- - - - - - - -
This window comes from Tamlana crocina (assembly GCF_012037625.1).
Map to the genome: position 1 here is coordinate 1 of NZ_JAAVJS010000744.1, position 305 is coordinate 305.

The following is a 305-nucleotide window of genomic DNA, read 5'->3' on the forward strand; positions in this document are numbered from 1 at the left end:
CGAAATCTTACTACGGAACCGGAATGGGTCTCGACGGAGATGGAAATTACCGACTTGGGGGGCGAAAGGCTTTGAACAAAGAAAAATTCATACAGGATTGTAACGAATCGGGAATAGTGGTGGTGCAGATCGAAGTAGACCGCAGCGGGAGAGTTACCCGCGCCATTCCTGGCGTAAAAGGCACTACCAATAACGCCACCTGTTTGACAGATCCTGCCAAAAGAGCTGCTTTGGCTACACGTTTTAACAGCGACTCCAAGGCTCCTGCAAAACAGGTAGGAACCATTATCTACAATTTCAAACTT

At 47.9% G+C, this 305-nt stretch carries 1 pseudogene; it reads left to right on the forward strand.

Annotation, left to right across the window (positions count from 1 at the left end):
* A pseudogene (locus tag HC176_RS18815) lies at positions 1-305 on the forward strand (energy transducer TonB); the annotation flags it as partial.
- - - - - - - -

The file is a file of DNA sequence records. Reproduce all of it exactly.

This window comes from Tamlana crocina (assembly GCF_012037625.1).
Map to the genome: position 1 here is coordinate 1 of NZ_JAAVJS010000744.1, position 305 is coordinate 305.

The following is a 305-nucleotide window of genomic DNA, read 5'->3' on the forward strand; positions in this document are numbered from 1 at the left end:
CGAAATCTTACTACGGAACCGGAATGGGTCTCGACGGAGATGGAAATTACCGACTTGGGGGGCGAAAGGCTTTGAACAAAGAAAAATTCATACAGGATTGTAACGAATCGGGAATAGTGGTGGTGCAGATCGAAGTAGACCGCAGCGGGAGAGTTACCCGCGCCATTCCTGGCGTAAAAGGCACTACCAATAACGCCACCTGTTTGACAGATCCTGCCAAAAGAGCTGCTTTGGCTACACGTTTTAACAGCGACTCCAAGGCTCCTGCAAAACAGGTAGGAACCATTATCTACAATTTCAAACTT

At 47.9% G+C, this 305-nt stretch carries 1 pseudogene; it reads left to right on the forward strand.

Annotation, left to right across the window (positions count from 1 at the left end):
* A pseudogene (locus tag HC176_RS18815) lies at positions 1-305 on the forward strand (energy transducer TonB); the annotation flags it as partial.